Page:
Delhi’s air quality has degraded from moderate to poor since September 27, The Times of India reported on Sunday. According to the Central Pollution Control Board’s daily air pollution index, the last days of poor air quality were in June. But air quality this summer and monsoon were better than that of 2016, the pollution board data shows.

Traffic congestion due to Dussehra could have resulted in the deteriorating air quality, experts told the daily. However, the rapid fall in temperature, burning of agricultural residue in neighbouring Haryana and Punjab, and Diwali fireworks are likely to erase the gains of the last three months.

What will the administration do?

From October 15, Delhi will roll out measures under the Graded Response Action Plan to control emissions from all sources. It will be implemented by the Environment Pollution Control Authority between October 15 and March 15.

With the plan in place, measures such as odd-even rules and restrictions on construction work will be automatically implemented when the level of PM2.5 breaches 300 micrograms per cubic metre and PM10 stays above 500 micrograms per cubic metre for two days in a row. These are particulate matters that are 10 or less than 10, and 2.5 or less than 2.5 micrometres in diameter. PM2.5 are the micro particles of dust that cause several lung and respiratory diseases.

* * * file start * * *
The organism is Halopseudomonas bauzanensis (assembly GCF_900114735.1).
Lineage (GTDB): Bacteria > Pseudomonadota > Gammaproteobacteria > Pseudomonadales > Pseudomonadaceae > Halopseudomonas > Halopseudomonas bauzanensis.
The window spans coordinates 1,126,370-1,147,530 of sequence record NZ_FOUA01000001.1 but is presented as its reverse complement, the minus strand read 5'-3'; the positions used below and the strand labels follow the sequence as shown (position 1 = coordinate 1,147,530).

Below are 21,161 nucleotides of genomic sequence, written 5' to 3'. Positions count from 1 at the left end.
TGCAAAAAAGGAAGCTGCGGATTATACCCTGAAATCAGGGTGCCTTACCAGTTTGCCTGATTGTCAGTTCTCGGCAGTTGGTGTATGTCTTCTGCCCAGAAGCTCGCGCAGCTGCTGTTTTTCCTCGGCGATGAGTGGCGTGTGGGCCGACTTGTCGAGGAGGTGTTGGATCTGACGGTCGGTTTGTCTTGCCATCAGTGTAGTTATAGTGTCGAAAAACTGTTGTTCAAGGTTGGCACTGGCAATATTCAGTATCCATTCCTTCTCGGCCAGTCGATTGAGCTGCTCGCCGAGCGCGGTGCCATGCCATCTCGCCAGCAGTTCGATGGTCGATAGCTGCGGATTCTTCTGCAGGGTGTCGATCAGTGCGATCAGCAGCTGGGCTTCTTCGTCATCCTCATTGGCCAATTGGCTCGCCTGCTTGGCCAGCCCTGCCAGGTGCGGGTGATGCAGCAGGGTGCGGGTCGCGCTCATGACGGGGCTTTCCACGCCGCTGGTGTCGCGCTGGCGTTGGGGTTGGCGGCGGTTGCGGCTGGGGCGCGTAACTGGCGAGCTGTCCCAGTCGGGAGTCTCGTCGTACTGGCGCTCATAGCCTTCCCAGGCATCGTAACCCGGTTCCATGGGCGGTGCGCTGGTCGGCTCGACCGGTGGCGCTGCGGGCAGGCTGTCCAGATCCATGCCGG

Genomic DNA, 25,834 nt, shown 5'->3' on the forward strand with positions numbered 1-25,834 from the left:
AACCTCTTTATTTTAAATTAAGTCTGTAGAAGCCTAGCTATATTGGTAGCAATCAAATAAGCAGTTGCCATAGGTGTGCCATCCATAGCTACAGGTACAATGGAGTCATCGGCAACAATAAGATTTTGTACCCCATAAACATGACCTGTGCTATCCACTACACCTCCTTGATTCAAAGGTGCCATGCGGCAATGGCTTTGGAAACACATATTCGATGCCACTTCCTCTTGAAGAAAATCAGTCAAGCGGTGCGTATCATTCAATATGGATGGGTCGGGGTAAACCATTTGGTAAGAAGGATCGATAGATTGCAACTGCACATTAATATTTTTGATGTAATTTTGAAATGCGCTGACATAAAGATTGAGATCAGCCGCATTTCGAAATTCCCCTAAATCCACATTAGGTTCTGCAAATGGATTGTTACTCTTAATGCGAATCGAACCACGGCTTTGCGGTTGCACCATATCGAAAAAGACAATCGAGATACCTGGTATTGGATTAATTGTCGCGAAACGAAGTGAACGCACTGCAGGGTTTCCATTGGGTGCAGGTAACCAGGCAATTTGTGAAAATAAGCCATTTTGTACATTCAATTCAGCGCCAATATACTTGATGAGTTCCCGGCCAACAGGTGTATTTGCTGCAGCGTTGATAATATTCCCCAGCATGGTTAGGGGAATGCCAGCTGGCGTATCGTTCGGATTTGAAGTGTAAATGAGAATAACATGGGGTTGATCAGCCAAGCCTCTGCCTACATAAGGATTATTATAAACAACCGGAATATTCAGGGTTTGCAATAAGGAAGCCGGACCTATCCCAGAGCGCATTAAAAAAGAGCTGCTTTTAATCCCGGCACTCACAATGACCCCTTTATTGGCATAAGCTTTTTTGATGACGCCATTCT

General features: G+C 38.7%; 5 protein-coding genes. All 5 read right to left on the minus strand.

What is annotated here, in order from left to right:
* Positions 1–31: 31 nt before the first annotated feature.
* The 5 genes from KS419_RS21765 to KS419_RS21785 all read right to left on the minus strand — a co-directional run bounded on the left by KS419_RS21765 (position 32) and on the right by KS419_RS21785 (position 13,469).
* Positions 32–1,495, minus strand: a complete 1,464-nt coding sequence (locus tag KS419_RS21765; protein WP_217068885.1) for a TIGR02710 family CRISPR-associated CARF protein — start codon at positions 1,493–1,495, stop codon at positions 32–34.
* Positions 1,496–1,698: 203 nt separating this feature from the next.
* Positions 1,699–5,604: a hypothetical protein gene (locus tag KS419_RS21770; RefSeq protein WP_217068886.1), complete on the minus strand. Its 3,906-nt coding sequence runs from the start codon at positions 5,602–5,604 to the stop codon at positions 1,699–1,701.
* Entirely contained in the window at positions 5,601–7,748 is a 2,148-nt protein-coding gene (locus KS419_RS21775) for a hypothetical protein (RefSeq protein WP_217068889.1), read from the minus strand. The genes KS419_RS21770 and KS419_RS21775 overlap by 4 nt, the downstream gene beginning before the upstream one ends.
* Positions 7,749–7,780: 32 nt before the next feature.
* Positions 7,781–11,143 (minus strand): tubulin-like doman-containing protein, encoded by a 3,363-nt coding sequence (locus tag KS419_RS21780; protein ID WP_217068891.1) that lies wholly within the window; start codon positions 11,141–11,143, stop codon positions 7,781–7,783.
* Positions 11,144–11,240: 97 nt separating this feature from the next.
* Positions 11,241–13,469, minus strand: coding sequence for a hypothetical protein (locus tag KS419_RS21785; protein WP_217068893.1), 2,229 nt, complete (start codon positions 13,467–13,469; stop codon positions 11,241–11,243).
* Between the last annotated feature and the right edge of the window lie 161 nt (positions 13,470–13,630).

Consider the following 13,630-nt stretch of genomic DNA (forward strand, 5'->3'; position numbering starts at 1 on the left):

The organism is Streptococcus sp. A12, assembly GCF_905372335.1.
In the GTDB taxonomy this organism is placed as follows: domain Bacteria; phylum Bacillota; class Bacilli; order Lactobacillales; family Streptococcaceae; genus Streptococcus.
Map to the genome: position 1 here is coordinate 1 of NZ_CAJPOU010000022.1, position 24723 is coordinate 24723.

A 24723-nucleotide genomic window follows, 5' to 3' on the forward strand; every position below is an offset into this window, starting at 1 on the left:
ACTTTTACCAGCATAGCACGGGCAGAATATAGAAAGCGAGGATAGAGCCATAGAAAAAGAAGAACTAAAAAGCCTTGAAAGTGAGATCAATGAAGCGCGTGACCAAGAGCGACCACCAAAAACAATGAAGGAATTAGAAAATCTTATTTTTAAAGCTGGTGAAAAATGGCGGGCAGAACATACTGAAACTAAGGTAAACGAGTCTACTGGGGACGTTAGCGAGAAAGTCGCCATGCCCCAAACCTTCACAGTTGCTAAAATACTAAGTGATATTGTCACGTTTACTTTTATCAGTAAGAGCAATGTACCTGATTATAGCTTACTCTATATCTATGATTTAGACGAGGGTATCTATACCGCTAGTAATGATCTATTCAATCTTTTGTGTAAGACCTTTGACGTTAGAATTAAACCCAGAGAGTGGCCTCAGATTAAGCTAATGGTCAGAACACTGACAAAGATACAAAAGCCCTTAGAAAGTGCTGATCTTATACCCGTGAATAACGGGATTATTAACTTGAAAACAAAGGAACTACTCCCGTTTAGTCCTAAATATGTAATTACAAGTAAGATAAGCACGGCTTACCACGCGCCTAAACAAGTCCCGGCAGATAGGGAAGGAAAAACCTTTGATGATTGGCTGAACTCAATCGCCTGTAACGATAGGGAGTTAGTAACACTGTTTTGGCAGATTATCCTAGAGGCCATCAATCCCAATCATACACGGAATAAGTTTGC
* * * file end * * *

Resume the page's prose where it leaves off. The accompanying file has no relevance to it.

Diesel generators will be banned in the city during “very poor” air quality days and parking fees may be hiked by three to four times. The administration will also shut down brick kilns, hot mix plants and stone crushers. The Badarpur thermal power plant will also stop work from October 15.

Keshav Chandra, chairperson of the Delhi Pollution Control Committee, said that they will notify all agencies to monitor waste burning and flouting of construction dust norms and alert the committee of any violations.

Anumita Roy Chowdhury, Executive Director of Centre for Science and Environment said that air pollution control has come under stricter scrutiny after Delhi’s deadly Diwali smog last year. “With sustained action, we can prevent smog incidents this winter and bend the pollution curve eventually,” she was quoted as saying by The Times of India.

Smog in NCR last Diwali

Air quality in Delhi-NCR saw an alarming drop after Diwali celebrations on October 30, 2016. As a result of the smog, schools remained closed for three days from November 7. The National Green Tribunal had also declared an environmental emergency in Delhi, Haryana, Punjab, Rajasthan and Uttar Pradesh.